Google Analytics is a free service by Google that generates comprehensive statistics about a website’s traffic. It is trusted by millions of users and provides reports on site visits, page views, bounce rates, average time on site, pages per visit and percentage of new visits. Not only that, it also allows you to see where your traffic is coming from.
Being able to track trends and patterns in your data will allow you to make informed decisions on the direction of your website, which makes it an important tool for any marketing team. In order to deliver the best user experience, you need to understand where they are coming from and how you can use that information to your advantage.
It’s recommended that you paste your tracking code into every page that you want to track, placing it immediately before the closing tag. If your website uses templates to dynamically generate pages, you can place the tracking code into its own file and include it in your page header.
Google can take 24-hours to begin collecting information and displaying the data on your Google Analytics dashboard, so be patient.
The Google Analytics dashboard can be a little daunting if you’re not used to it. Some of the terminology used will make complete sense, whilst some will cause a bit of head scratching. We’ve put together a quick glossary of basic terms to guide you in the right direction.
Sessions – a session is everything that a user does from the time they enter your website, to the time that they leave your website.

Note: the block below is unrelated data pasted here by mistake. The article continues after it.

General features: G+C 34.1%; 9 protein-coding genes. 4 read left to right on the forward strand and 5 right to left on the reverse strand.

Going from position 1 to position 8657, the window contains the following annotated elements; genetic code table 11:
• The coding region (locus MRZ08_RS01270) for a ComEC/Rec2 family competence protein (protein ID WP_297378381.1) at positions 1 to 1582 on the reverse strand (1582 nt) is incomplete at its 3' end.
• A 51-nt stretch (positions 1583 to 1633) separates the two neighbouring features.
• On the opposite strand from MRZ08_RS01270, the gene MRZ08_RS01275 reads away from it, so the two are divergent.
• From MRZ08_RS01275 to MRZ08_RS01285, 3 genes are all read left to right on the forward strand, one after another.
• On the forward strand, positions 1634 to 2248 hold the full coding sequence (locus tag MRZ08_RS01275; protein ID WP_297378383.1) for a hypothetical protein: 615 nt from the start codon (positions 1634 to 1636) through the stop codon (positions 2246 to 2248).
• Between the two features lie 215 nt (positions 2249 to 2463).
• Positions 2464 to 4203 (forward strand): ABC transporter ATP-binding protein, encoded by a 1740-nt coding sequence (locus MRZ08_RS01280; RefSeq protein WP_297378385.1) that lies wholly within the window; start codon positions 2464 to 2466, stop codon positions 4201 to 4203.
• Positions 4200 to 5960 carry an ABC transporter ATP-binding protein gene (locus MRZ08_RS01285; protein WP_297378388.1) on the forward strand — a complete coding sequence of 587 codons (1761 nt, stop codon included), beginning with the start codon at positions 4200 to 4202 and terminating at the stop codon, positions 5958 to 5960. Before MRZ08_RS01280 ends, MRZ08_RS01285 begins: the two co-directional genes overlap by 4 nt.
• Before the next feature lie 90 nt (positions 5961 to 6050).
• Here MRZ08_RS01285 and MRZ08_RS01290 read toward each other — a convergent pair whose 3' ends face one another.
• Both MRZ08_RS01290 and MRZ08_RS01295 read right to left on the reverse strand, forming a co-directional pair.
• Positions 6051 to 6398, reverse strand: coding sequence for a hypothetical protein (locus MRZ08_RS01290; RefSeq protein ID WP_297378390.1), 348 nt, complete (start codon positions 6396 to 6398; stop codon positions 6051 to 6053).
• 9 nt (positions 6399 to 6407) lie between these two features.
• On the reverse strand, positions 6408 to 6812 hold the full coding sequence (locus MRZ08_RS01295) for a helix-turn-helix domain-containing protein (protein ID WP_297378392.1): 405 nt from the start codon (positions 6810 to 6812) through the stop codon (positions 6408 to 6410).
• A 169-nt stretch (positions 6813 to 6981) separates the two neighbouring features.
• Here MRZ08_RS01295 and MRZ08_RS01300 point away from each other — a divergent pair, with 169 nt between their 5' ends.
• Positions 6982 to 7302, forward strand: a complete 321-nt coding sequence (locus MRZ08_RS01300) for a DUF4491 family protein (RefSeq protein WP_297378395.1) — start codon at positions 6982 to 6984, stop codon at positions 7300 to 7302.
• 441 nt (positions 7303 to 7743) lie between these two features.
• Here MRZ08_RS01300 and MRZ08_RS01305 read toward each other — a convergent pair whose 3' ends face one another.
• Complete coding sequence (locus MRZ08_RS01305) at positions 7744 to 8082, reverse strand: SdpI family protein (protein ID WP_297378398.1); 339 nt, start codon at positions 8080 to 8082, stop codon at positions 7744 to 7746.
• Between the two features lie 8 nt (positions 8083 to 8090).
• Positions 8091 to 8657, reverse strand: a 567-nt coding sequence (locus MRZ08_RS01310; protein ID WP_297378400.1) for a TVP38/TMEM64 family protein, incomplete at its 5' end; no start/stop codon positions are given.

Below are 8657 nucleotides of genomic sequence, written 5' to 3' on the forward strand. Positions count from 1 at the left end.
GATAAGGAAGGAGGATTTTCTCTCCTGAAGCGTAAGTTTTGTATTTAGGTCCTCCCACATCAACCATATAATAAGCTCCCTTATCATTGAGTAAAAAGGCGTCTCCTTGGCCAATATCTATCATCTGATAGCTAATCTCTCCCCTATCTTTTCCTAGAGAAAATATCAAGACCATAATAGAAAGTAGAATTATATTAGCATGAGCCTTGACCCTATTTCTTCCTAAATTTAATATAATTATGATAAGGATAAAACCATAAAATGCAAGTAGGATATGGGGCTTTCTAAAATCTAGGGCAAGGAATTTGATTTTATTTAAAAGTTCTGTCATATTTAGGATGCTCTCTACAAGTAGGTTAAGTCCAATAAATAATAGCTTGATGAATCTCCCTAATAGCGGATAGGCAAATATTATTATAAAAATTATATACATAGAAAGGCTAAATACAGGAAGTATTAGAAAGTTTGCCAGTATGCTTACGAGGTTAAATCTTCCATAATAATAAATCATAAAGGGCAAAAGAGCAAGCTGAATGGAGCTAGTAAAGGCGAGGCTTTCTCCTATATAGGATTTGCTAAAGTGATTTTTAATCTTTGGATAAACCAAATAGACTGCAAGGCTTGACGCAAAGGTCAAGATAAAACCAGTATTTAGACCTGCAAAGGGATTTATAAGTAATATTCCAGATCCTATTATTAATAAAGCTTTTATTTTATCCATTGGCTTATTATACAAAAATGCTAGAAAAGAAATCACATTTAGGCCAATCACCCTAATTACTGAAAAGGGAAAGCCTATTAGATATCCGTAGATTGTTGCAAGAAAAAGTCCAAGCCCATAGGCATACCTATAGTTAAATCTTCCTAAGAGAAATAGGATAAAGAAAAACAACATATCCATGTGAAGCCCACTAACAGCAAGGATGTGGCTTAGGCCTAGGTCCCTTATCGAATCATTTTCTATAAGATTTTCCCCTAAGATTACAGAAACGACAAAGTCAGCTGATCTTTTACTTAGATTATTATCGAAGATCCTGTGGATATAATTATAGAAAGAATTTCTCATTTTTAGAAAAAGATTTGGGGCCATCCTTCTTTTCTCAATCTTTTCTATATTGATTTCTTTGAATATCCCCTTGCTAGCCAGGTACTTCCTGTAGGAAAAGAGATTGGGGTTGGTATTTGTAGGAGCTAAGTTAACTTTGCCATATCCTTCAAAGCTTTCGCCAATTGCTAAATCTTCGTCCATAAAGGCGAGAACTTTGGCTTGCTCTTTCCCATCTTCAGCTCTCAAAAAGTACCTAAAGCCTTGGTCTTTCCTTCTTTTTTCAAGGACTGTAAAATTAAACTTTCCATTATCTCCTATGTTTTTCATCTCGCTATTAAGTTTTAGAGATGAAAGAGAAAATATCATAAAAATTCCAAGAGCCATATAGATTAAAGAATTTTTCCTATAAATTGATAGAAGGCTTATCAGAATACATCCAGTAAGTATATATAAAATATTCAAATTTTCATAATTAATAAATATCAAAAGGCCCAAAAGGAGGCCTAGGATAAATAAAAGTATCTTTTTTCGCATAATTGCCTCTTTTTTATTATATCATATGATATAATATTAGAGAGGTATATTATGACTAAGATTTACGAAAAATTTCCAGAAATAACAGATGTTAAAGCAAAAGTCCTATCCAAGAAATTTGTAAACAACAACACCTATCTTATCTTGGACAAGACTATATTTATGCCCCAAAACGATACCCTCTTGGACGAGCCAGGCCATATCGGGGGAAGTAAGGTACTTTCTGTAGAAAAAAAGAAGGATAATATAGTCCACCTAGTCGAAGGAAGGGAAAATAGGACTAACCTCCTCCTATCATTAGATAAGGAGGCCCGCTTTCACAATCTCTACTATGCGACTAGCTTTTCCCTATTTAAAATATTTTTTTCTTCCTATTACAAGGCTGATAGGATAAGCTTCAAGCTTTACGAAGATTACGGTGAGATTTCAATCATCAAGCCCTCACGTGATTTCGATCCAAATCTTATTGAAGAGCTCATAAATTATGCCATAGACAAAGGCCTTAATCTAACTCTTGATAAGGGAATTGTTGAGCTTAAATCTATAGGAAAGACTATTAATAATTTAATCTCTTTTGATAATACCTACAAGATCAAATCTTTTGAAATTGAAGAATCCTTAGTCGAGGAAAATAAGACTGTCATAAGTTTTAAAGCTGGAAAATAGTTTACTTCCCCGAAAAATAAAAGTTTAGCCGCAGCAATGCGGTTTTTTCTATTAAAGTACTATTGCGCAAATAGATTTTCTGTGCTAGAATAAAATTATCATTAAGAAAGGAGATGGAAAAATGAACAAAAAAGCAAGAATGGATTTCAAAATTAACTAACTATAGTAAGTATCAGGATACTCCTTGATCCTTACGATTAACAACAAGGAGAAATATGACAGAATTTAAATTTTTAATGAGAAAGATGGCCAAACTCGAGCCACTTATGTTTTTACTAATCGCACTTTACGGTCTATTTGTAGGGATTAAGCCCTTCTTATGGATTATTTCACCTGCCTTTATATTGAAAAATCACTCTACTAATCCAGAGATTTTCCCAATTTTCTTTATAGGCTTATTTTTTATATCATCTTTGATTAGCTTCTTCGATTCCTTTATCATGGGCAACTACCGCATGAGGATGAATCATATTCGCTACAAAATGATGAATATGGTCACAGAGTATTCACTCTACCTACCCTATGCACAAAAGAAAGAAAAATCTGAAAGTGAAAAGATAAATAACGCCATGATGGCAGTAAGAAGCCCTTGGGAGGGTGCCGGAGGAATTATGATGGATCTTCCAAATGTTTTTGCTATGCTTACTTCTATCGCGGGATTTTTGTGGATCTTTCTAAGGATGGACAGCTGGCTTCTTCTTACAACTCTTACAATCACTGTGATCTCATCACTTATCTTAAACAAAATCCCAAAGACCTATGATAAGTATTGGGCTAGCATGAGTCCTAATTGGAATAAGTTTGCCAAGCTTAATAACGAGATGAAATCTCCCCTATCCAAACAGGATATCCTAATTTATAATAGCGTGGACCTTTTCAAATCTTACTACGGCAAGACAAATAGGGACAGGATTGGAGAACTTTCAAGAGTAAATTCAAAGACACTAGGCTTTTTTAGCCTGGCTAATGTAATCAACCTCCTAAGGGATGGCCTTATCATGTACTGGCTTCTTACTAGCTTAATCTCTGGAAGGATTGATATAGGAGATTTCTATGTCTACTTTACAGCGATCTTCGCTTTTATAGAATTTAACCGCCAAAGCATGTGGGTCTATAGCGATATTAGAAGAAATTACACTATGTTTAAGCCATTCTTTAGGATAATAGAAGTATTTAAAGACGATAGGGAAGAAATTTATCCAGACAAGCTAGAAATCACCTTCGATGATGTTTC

Pageviews – the amount of times a page on your website has been viewed. Repeated views of a page will be counted.
Unique Pageviews – the number of visits during which the specified page was viewed at least once.
Avg. Time on Page – the average amount of time a user spent viewing a specified page or screen, or set of pages or screens.
Bounce Rate – the percentage of single-page sessions. A session in which a user left your website from the entrance page without interacting with the page.
Goal – a measure of how well your website fulfils your target objectives. Individual goals can be set up to track discrete actions.
Conversion – this is what occurs when a goal is completed. Conversions happen when a visitor completes a desired goal or action.
Goal Conversion Rate – the percentage of visits on a website where the visitor completes a goal or completes a conversion.
As you may have already noticed, there’s a lot more to Google Analytics than what’s covered in this post. In future blog posts we will take a deeper look at some of its key features, and how we can use it to make the most out of your website.